TW: Domestic violence
The tradition of denying women their agency is an ancient one in our country. Women are viewed as ‘objects’ or ‘property’ to be handed down from one male relation to another.
The ancient text of Manusmriti illustrates women’s positions as, “In childhood, a female must be subject to her father, in youth to her husband, and when her lord is dead, to her sons; a woman must never be independent.”
As Indian women, we have not only read these words but have lived them day in – day out. The text also endorses that we must be put on a pedestal and oppressed under the guise of protection. To throttle our independence is a clear message conveyed in this ancient text. And, so it has been done on so many levels that it will be too cliche for me to recount them here.
I instead wish to tell the stories of times when we have broken the shackles and rebelled and resisted this age-old structure of patriarchy, and defeated the modern forms of sexism.
Let me start with my story.
As a child, I witnessed domestic violence at home. My mother was beaten up, kicked and punched. But she endured for the sake of her children. As a teenager, I too was subjected to this abuse. Our voices went unheard, our decisions ignored. As I turned 18, I realized that this had to stop. I resisted, raised my voice against the abuse. I chose to challenge patriarchy.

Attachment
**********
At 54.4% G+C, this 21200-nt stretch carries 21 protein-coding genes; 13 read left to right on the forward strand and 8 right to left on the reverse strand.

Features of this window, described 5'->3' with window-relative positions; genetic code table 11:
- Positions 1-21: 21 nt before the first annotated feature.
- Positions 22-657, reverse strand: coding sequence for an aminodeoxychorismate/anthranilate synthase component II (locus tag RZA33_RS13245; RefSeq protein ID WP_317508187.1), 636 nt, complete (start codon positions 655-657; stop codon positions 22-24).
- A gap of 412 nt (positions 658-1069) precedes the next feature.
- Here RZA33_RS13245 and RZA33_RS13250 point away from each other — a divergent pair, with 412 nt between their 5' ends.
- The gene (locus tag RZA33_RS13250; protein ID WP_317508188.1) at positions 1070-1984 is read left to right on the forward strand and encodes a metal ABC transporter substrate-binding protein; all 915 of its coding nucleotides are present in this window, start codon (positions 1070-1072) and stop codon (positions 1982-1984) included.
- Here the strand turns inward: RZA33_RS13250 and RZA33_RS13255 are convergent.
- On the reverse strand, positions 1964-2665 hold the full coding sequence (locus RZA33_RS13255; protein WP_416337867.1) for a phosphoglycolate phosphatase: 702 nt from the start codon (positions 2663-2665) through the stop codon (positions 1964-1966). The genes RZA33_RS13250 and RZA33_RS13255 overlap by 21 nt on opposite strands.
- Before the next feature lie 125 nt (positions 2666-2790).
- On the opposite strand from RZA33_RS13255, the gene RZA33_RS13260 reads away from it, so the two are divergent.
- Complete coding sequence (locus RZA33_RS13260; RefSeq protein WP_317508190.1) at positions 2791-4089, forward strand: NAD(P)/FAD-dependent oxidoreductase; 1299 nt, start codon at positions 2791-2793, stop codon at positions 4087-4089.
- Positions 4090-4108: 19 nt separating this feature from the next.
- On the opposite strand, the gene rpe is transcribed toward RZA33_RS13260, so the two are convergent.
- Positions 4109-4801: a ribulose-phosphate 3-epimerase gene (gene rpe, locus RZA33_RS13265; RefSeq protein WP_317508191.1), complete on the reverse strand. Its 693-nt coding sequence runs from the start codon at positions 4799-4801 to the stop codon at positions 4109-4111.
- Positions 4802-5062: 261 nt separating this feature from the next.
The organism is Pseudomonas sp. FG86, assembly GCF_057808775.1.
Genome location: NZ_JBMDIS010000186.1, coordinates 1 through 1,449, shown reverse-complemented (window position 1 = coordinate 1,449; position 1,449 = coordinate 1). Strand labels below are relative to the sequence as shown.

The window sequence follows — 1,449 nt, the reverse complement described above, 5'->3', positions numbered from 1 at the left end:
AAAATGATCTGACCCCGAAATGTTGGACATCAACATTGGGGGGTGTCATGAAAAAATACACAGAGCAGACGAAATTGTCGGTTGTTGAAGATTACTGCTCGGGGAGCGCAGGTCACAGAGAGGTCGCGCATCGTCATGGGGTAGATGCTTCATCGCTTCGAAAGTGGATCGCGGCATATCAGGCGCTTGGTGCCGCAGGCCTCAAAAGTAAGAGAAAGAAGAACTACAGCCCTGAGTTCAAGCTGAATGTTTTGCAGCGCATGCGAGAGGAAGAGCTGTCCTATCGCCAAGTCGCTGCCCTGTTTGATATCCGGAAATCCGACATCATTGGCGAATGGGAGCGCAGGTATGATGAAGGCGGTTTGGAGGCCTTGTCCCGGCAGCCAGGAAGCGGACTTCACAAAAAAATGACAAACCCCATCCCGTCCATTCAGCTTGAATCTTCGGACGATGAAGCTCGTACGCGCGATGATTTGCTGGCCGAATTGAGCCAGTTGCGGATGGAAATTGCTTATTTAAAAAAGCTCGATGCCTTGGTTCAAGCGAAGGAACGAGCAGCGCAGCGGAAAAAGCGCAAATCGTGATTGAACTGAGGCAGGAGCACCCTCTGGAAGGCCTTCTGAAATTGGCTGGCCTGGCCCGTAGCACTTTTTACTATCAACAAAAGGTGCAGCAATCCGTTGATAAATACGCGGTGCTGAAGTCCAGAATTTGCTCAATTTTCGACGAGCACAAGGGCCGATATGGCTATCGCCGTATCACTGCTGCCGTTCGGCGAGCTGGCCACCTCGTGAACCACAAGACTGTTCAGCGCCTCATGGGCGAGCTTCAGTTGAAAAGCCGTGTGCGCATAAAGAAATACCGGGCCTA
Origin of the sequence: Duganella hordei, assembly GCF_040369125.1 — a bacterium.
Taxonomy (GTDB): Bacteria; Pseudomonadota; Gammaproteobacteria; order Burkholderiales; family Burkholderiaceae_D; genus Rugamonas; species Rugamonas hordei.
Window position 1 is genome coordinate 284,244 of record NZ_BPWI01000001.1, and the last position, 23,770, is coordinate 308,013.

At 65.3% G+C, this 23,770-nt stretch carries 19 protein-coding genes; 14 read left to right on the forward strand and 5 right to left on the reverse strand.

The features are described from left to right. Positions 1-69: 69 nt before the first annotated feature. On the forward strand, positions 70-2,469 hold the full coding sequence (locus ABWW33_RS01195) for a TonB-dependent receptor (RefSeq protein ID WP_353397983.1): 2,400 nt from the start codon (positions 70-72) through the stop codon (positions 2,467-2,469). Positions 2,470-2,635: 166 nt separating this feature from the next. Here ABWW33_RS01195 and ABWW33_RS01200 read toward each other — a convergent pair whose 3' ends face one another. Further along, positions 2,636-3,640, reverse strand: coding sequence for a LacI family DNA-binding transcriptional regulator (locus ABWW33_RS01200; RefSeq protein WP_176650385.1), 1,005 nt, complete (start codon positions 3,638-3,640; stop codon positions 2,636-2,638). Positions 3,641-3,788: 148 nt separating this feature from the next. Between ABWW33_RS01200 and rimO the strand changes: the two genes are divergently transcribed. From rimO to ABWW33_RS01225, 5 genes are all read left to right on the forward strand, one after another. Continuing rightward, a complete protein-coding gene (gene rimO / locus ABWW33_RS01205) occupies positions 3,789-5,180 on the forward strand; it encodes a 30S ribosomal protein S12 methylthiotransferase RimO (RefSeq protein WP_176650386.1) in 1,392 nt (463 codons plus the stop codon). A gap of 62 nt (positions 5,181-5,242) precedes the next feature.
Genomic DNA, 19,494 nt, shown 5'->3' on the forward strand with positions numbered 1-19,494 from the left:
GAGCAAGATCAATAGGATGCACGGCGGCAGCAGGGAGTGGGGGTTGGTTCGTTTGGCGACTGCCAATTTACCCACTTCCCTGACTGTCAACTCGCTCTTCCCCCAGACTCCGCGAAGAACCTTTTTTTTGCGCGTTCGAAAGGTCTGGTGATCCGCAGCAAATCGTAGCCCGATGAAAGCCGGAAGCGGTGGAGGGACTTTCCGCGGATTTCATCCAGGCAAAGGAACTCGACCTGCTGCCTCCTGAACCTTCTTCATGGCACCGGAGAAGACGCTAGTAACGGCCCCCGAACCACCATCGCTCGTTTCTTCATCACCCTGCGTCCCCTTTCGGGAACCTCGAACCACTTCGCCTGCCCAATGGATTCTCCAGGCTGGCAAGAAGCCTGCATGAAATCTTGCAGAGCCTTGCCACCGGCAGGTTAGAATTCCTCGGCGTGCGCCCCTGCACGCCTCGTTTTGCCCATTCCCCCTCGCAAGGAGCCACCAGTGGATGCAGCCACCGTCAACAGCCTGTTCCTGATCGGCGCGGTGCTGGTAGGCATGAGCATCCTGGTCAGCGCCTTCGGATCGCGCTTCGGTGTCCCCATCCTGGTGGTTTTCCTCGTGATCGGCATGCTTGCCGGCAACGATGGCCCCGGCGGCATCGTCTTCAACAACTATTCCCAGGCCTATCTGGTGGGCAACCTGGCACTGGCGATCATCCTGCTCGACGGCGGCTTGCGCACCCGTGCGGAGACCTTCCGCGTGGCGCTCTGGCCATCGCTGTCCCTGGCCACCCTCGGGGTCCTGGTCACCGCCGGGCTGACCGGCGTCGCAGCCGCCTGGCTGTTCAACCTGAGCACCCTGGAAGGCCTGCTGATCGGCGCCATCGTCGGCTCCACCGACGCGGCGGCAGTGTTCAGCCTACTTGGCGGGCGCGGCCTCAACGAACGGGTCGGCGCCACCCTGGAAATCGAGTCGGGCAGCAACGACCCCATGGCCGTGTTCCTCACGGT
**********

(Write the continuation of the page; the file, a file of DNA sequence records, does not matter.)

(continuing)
Domestic violence is one of the worst forms of patriarchy. Standing up against it is physically and emotionally draining as we have to fight people within our families. However, it is not the only manifestation of a patriarchal mindset.
Setting unrealistic beauty standards for women is yet another way to control the lives of women. That you are too fat or too skinny or too dark or too fair are some taunts women have to hear.
I remember a friend once asked me, “why do you not bleach your skin?” It will make you look fair he would say, ‘more presentable’. Why am I expected to look a certain way? Everyone is beautiful and unique. My brown skin is as beautiful as any other skin colour. Why must I then conform to some set standards of beauty?
The one manifestation of patriarchy that is unique to India is Brahmanical patriarchy. It is a way of talking about the relationships between gender, caste, the economy, and the state. It economically and socially marginalises the so-called lower castes and women. Their lives are disparaged and their rights infringed all in the name of religion.
Call her a goddess, worship her, and ensure that she does not leave the premises of your house. Or that she does not marry a man from a Dalit community. Religion has played a crucial role in planting the seed of patriarchy deep in the social fabric of our country. And that is one major reason why uprooting patriarchy has become such a tedious task.
Many times the religious tenets endorse the discrimination and oppression of certain castes and of women. And we blindly follow them without realizing how malicious these are to some sections of our society.
These are only some examples of patriarchy. There exist many more such forms and traditions that embed a patriarchal frame of thought in the minds of people. Challenging them is not easy and certainly is not a one-woman job. We all have to together fight these evils persisting in our society for centuries.
It has been more than 100 years since we first celebrated Women’s Day. Every year on March 8th we celebrate women and womanhood. This March 8th lets us pledge to challenge patriarchy in all its forms and really #SmashPatriarchy.